Above photo: Al Jazeera correspondent Wael el-Dahdouh cries as he holds one of his family members who were killed after an Israeli airstrike on a building in Nuseirat, in the Central Gaza Strip, on October 25, 2023. Omar Ashtawy/APA Images.
Days after Blinken demands the channel’s coverage be ‘toned down.’
Al-Jazeera Bureau Chief Wael El-Dahdouh was reporting live in Gaza when an Israeli airstrike killed his wife and two children. Now, other journalists also fear their families could be targeted solely for them doing their job.
Wael El-Dahdouh, Al-Jazeera Bureau Chief in Gaza, was reporting live when an Israeli airstrike targeted the southern Gaza building where his family sheltered, killing his wife, son, daughter, and grandson.
The news came hours after Axios reported that Secretary Antony Blinken told U.S. Jewish leaders he asked Qatar to “turn down the volume on Al Jazeera’s coverage” of the Israeli genocidal campaign in the Gaza Strip, accusing the network of being “anti-Israel.”
Mondoweiss reached out to journalists in Gaza who shared their anxiety that their families could fall victim to punitive shelling solely for doing their job. “I’ve started to feel that I’m a danger to those around me,” one journalist confessed. “I was feeling this from the beginning of the war, since my voice started being heard… There are so many innocents around me, people that have nothing to do with me or my writings or my work.”
The journalist, who remained anonymous for fear of retaliation, said, “Targeting someone’s family is more painful than targeting that person only.” “Maybe,” he added, “this is the message they want to send to every journalist: ‘you aren’t the only one we will target; we can burn your heart by targeting your family and robbing you of the will to live afterward.’”
Earlier today, Mohammed Farra, another Palestinian journalist, received the news that his wife and children were killed in an Israeli airstrike on Khan Yunis, while he was positioned in Ramallah, many miles and checkpoints away from Gaza.
“Any person whose voice is being heard or is gaining international visibility is being made to pay the price,” the journalist in Gaza told Mondoweiss. “You can feel the intense surveillance of anything coming out of Gaza. And if anyone says anything, even a phrase or a word, that Israel doesn’t want, will be targeted and have their families targeted.”
This testimony is consistent with the targeting of students, activists, and everyday social media users across occupied Jerusalem and 1948 territories and charging them for incitement over their social media posts.
Since October 7, the Israeli regime has killed 20 Palestinian journalists in Gaza and one Lebanese journalist in the south of Lebanon.
El-Dahdouh, a veteran reporter, was recorded kneeling on the floor, caressing the bloodied face of his 15-year-old son, Mahmoud, who had aspired to become a journalist. “They are exacting their revenge by killing our children,” Dahdouh said, surrounded by a crew of his peers. Other members of his family remain under the rubble.
During Mondoweiss‘s conversation with the journalist from Gaza, he recalled an English video that Dahdouh’s late children had just made and shared online. “They described what was going on in Gaza. They talked about how entire neighborhoods have been destroyed and how nowhere is safe. They asked what international law and human rights had to say about this. And they ended their video with a message: ‘Help us to stay alive.’ And the world failed them.”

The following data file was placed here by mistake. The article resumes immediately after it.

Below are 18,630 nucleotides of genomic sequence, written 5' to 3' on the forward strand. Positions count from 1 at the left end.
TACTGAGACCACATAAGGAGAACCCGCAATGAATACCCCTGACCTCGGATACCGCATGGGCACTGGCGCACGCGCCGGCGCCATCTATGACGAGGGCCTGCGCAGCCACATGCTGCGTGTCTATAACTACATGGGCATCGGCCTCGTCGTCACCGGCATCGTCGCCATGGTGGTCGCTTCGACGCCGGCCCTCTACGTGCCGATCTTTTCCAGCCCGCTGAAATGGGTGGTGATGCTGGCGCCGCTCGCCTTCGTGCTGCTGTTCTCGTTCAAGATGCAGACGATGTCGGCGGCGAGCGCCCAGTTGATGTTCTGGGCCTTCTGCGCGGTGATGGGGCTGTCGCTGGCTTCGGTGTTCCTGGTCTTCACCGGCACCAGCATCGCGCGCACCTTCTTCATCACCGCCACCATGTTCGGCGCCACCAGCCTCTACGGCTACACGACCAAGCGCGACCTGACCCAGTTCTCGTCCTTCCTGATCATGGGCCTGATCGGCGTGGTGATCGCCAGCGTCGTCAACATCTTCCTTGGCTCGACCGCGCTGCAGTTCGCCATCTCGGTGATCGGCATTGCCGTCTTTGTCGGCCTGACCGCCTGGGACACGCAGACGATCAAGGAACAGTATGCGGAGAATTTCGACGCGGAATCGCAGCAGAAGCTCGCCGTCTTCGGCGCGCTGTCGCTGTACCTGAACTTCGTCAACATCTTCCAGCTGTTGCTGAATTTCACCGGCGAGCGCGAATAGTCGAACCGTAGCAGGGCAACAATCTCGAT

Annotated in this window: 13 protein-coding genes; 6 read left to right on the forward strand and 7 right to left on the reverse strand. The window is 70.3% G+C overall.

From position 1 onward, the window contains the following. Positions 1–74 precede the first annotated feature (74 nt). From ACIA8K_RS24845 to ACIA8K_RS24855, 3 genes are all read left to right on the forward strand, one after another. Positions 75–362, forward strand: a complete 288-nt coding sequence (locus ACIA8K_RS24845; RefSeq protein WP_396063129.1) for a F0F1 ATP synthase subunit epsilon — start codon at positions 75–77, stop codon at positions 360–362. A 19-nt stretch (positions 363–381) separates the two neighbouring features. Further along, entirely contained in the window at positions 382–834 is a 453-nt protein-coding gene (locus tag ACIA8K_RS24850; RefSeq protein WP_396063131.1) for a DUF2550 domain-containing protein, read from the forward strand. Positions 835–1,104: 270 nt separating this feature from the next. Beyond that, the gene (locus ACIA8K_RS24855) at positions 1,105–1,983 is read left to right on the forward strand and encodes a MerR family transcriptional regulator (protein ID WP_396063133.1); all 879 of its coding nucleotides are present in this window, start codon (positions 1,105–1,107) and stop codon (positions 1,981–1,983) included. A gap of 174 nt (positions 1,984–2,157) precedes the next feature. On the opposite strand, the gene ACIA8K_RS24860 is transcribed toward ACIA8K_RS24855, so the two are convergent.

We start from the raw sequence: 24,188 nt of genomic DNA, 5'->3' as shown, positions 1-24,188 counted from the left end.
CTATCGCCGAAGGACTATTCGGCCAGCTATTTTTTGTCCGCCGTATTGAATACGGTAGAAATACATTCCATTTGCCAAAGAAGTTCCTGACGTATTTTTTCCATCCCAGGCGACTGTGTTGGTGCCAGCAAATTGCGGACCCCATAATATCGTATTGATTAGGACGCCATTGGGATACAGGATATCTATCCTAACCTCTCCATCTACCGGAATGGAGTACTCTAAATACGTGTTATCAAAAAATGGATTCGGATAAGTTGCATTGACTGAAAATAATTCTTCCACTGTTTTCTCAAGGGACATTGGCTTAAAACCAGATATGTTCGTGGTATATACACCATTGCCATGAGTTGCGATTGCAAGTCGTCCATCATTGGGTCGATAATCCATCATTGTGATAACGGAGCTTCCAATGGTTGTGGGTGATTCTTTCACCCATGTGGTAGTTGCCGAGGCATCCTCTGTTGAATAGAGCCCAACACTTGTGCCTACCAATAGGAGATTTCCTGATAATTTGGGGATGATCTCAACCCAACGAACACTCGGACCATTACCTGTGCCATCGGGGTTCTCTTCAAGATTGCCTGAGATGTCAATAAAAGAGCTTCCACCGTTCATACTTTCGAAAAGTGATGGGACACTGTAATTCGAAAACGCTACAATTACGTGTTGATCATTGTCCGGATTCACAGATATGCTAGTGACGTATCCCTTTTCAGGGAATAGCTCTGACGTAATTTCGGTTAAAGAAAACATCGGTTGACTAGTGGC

In Qatar, an Al Jazeera anchor cried as he broke the news that his colleague’s entire family had been killed in aerial bombardments of the Nuseirat refugee camp, in the heart of the besieged Strip, where Dahdouh and his family were sheltering.
The family was displaced from the north of Gaza after their neighborhood was bombarded, alongside 1.4 million Palestinians who were forced to flee their homes after threats made by the Israeli military that those remaining in the north of the enclave might be “treated as members of a terrorist organization.” “Your presence in Gaza valley increases your chances of death,” said the thousands of leaflets dropped over Gaza from Israeli warplanes.
It has been reported that 43% of the buildings in the Strip have been damaged or destroyed by Israeli shelling. “This is the ‘safe’ area that the occupation army spoke of,” El-Dahdouh told media outside of Al-Aqsa Martyrs Hospital in Deir el-Balah.
“[Dahdouh’s children] were trying to make their voices heard and to expose Israel’s crimes. In honesty, this terrifies me. Right now my voice is reaching people and I get a huge number of replies from Israelis to posts on Twitter. They attack me personally and say that they haven’t even begun,” the journalist in Gaza told Mondoweiss.
Al-Jazeera Media Network condemned “the indiscriminate assault by the Israeli occupation forces resulted in the tragic loss of [Dahdouh’s] wife, son and daughter, while the rest of his family is buried under the rubble.”
At the end of the conversation, the anonymous journalist told Mondoweiss, “If the price of adhering to your professional duty or journalistic duty in Gaza means losing your entire family, then I feel it won’t be long before most journalists have left their jobs for the sake of their family’s safety.”
“I’m starting to think that maybe I really do pose a danger to their lives, and to my life as well, but like I told you, when you lose your life, you don’t feel it. I don’t know, I really don’t know.”